Polo at King Family Vineyards

Nestled at the base of the Blue Ridge Mountains, polo matches at King Family make for a dramatic spectacle, even if you don’t have a clue what’s going on.

Upon arriving at King Family Vineyards for their weekly polo match, I was still a little self-conscious at the prospect of dragging my middle-crust self to such an utterly upper-crust spectacle. And then, like an angel from heaven, she appeared.

Stepping out of a rental coach, she set a Coors Light can upright on the gravel, crushed it beneath her flip-flop and then, like all my apprehensions, disappeared into thin air. Clearly this isn’t the rigid, old-money affair I had feared it would be.

Nor is it quite the shit show our Coors-crushing friend would lead you to believe. When it comes down to it, Roseland Polo at King Family Vineyards is a sporting event like any other–just another excuse to eat and drink in the open air with friends and loved ones. But boy does this setting put a Flying Squirrels game to shame.

Nestled at the base of the Blue Ridge Mountains, polo matches at King Family make for a dramatic spectacle, even if you don’t have a clue what’s going on. And I most certainly didn’t. But now, based on what I gleaned from the few moments I took the time to look up from my glass of King Family’s spectacular Viognier/Chardonnay blend, I can impart a few basics to enrich your experience.

A polo match consists of two competing teams made up of four players. Each match is an hour and a half long and broken up into seven-minute periods known as chukkers (I’m willing to bet that the girl in the parking lot had a seven minute chukker of her own later that day).

The object of the game is to move the ball, via a long-handled mallet, down the field and through the opponent’s goal posts. Whoever has the ball has the right of way. Defenders must respect the “line of the ball,” and encroach from the side and never head on. It all seems so polite compared to the sports I grew up on.


Most of the rules in polo are designed with the safety of both the horses and players in mind. Players are even required to change horses after each chukker, so no animal is over-exerted.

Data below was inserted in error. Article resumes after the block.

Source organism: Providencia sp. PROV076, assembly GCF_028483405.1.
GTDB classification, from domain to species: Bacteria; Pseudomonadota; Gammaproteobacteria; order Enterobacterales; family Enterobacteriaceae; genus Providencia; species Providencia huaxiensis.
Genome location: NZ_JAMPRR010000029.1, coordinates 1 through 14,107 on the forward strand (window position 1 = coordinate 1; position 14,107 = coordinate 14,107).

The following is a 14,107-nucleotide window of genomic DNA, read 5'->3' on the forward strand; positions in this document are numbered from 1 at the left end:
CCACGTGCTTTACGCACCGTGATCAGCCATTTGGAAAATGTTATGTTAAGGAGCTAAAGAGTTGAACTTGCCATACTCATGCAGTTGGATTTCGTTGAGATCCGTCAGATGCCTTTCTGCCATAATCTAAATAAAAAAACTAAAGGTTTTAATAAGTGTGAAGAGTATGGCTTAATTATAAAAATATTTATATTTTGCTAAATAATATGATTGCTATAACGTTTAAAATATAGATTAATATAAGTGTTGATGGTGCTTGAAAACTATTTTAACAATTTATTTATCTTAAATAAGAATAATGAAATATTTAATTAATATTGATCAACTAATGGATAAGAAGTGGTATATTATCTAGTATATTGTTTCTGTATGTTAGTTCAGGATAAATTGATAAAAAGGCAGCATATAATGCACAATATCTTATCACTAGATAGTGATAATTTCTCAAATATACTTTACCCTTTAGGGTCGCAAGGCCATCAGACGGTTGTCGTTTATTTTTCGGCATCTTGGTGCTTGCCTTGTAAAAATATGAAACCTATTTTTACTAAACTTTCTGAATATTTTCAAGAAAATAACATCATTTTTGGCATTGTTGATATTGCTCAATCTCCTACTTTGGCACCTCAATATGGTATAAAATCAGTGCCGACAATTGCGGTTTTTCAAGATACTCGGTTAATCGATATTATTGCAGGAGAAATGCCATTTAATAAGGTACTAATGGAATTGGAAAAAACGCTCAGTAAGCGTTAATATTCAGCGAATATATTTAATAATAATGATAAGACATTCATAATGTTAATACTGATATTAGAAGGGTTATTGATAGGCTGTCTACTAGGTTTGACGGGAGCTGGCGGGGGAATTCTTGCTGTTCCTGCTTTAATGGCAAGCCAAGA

You know, it’s surprising this game hasn’t caught on more with the common man. The rules are simple, and all you need to play it is a ball, a mallet, and AT LEAST SIXTEEN HORSES.

While the above offers only the most basic (and slightly distracted) insight into the game, all you really need to know to enjoy Roseland Polo is that golf carts stocked with King Family wines circle the field at regular intervals.

That, and at halftime, you get to take the field and stomp the divots. Just seems like yard work to me but people seem to get a kick out of it for some reason.

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Roseland Polo at King Family Vineyards is held every Sunday at 1:00 PM, from Memorial Day weekend to mid-October, weather permitting. Admission is free.

Guests are invited to bring their own food and drink BUT, because of ABC laws (and because only a jerk would go to a vineyard for free entertainment and not buy any wine), King Family wine is the only alcohol permitted on the premises. For more dos, don’ts and if you were smart you woulds, check out King Family’s tips for enjoying Roseland Polo.

Photo by: katedubya

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Matt Brehony

When he’s not musing on food for his blog, or working as a server/Minister of Propaganda for Secco Wine Bar, or writing editorial pieces for various media outlets, or starring in sketches and commercials, Matt Brehony doesn’t do much of anything.

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